Another dot in the blogosphere?

Flipping FAQs 1

Posted on: August 18, 2015

I fielded questions on the flipped classroom and flipped learning during my last two seminars. I collected the questions with Google Forms, Padlet, and TodaysMeet.

I answered all the questions in the SG Flippers Community space in Google+. But I thought I should share some of the questions here on a more open platform.

One question was about the age or developmental appropriateness of flipping.

iPads arrive in 4th grade... by timlauer, on Flickr
Creative Commons Creative Commons Attribution-Noncommercial 2.0 Generic License   by  timlauer 

Question: Are Primary school students ready for flipped learning? Doesn’t it require a certain level of maturity and self-motivation?

My brief answer: The video I featured was done by Primary school students. They created and taught, which are more complex skills than passive consumption.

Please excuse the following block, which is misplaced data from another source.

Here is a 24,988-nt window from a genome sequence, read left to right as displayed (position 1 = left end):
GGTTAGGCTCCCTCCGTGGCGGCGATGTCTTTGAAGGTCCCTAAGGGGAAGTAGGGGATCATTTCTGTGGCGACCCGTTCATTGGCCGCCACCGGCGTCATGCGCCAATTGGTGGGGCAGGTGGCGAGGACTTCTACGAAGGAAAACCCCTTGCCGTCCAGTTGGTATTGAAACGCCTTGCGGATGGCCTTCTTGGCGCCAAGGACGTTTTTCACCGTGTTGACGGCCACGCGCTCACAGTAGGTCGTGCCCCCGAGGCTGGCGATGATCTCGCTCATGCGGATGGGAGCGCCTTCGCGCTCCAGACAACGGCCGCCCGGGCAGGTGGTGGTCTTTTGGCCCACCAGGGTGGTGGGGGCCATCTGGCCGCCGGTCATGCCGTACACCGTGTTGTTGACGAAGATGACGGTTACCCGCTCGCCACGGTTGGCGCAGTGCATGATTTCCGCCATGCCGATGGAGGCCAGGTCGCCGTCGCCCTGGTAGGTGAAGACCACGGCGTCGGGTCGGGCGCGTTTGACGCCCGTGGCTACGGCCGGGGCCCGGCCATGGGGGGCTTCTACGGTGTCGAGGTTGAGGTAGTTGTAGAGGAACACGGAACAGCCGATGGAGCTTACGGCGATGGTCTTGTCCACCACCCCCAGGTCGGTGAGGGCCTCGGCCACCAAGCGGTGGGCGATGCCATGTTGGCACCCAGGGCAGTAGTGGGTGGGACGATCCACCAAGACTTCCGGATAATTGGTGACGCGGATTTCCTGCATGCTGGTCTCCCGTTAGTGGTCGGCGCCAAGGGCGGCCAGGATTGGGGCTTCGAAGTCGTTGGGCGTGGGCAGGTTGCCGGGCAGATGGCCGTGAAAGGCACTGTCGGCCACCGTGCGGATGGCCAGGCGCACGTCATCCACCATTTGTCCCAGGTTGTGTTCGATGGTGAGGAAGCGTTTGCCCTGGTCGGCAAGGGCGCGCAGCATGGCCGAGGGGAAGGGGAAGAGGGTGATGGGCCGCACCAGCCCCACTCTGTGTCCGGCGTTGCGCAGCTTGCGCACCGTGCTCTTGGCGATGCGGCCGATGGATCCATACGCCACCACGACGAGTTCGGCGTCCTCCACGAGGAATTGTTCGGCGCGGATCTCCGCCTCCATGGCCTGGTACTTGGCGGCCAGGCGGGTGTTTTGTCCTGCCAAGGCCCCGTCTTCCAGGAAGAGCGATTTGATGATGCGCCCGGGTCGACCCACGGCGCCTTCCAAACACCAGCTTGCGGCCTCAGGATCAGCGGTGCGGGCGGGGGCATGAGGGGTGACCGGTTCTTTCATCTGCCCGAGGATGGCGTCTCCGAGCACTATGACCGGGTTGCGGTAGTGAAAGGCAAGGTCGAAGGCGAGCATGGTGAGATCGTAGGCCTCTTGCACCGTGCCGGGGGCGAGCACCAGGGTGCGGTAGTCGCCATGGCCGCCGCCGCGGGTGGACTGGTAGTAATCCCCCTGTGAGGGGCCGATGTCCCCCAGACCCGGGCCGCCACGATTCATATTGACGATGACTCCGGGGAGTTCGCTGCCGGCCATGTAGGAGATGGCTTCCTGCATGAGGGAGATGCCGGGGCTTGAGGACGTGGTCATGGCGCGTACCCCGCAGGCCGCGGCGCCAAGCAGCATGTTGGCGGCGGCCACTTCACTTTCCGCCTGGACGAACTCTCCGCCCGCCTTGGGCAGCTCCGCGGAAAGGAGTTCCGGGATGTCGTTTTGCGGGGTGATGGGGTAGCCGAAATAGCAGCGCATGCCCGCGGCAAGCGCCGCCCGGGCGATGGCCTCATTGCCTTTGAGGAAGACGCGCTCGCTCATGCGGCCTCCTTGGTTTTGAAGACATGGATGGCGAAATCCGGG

Maturity and self-motivation are not prerequisites to flipping; they are end results or desired outcomes. See an elaboration to a similar question I answered earlier.

More thoughts: I have encountered higher education instructors thinking that flipping is better suited for younger learners and teachers of young students assuming that flipping is better for older learners. If the question is not asked out of honest curiosity, I might be tempted to say that the question is a manifestation of an instructor’s or a teacher’s deflective mindset. My question is: What are you running away from?

Question: How do we get our “please-serve-me-on-a-platter” students ready for flipped learning?

My brief answer: With several concurrent and supporting strategies. Here are five broad ideas.

  1. Resist the urge and ease of serving. Ask more Qs than providing immediate As.
  2. Establish this as an expectation for both you and your learners. Stick to it.
  3. At strategic intervals, remind your learners (and other stakeholders if necessary) the rationales for getting them to think more actively and do more meaningfully.
  4. Design authentic work and assignments. These rarely have clear answers or are easily served.
  5. Work with other like-minded folk so that your efforts are not isolated.

This series continues tomorrow.

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